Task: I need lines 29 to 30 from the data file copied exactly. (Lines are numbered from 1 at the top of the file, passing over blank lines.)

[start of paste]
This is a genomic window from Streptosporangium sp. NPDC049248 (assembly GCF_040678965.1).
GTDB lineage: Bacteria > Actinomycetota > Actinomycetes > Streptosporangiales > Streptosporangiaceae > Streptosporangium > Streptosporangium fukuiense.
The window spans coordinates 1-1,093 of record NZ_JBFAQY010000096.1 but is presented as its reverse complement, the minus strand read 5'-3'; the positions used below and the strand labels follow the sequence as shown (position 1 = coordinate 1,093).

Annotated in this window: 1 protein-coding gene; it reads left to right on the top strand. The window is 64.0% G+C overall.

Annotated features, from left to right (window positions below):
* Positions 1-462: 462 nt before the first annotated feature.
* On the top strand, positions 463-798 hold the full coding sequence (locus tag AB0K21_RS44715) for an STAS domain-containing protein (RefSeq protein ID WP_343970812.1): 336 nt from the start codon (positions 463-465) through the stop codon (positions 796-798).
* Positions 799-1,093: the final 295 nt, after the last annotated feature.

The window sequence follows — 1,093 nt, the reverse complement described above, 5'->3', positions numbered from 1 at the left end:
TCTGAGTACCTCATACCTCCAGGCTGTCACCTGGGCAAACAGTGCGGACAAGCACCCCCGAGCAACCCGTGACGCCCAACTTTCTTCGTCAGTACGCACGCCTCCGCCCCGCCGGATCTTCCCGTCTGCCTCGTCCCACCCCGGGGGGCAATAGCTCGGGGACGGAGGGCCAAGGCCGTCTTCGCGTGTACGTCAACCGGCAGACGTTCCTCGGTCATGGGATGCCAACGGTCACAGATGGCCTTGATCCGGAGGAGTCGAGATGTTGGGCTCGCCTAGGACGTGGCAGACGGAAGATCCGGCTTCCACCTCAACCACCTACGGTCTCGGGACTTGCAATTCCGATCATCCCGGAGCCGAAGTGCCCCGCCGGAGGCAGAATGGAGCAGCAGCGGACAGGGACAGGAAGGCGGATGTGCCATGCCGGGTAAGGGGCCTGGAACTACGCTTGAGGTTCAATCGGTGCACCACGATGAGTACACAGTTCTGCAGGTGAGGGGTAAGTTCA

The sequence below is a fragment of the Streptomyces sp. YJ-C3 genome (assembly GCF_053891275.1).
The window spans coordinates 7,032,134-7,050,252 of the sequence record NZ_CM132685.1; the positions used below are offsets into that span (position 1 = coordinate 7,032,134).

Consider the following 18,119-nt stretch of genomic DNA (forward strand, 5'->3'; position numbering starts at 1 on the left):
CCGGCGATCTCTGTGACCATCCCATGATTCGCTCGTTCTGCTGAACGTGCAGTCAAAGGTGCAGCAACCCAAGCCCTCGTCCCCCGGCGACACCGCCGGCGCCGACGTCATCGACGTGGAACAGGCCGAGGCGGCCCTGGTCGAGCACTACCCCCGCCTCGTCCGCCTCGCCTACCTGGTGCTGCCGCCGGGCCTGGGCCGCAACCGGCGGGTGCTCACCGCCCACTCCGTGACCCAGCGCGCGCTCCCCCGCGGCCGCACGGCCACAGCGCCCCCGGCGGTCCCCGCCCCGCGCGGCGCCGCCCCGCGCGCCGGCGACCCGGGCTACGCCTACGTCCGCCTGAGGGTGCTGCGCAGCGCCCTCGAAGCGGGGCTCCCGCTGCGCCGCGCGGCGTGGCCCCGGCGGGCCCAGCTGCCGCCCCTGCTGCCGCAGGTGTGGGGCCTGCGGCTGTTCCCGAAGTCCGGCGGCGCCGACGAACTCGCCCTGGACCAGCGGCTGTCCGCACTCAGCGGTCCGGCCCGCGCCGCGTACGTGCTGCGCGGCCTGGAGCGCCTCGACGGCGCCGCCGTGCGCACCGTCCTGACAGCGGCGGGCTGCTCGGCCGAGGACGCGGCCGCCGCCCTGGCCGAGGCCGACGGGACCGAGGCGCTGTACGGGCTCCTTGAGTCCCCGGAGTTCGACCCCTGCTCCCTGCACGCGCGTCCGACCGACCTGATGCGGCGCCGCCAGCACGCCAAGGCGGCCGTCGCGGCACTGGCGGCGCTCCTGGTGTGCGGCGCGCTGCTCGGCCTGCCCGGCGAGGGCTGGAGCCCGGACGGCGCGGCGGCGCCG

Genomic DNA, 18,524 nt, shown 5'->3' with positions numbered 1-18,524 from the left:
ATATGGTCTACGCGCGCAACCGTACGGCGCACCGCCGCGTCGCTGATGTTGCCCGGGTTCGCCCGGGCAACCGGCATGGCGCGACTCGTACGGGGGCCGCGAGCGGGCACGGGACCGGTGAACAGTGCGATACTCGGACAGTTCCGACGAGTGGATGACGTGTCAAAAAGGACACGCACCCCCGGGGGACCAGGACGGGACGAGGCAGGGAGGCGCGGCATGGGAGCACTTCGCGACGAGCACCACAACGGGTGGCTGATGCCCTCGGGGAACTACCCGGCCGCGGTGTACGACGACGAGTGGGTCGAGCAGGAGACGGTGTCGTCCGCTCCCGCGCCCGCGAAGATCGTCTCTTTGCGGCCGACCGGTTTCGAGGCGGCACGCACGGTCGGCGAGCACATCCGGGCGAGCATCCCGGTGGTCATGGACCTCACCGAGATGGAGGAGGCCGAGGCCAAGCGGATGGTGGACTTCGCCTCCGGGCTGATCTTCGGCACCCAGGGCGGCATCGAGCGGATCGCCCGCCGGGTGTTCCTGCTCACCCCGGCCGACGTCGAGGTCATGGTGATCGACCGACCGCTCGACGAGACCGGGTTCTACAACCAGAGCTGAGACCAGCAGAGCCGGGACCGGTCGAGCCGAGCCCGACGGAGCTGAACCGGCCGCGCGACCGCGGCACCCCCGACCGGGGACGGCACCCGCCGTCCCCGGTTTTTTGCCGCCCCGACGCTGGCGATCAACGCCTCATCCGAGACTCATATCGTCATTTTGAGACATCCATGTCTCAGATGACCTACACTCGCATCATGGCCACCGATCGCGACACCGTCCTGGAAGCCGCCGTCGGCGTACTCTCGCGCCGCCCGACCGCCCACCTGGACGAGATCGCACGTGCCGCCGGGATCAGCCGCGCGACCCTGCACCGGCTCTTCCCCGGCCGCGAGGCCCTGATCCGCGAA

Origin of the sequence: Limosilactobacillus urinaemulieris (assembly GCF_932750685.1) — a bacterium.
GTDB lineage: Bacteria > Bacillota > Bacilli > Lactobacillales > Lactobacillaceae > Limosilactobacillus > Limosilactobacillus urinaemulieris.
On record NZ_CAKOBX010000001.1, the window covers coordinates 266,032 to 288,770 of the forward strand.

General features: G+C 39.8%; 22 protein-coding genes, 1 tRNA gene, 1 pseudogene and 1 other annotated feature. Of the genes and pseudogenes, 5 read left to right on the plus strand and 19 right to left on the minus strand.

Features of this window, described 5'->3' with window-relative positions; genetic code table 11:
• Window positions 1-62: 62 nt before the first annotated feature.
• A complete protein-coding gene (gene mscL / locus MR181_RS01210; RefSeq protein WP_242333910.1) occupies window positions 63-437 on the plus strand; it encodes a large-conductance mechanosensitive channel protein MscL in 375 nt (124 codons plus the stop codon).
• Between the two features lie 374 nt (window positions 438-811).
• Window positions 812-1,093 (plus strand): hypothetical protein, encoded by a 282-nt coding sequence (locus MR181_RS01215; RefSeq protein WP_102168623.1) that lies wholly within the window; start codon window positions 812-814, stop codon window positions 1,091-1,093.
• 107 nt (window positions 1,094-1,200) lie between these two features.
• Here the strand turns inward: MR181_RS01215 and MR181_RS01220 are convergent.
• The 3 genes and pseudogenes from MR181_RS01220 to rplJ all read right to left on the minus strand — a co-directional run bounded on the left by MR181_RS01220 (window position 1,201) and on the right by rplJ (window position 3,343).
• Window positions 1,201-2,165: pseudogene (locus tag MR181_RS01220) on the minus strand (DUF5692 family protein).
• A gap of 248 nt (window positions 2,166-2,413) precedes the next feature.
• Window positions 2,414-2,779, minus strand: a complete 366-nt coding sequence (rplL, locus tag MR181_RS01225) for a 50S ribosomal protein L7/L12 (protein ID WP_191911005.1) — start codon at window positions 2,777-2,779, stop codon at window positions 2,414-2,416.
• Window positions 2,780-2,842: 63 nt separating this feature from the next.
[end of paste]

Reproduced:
• Window positions 1,201-2,165: pseudogene (locus tag MR181_RS01220) on the minus strand (DUF5692 family protein).
• A gap of 248 nt (window positions 2,166-2,413) precedes the next feature.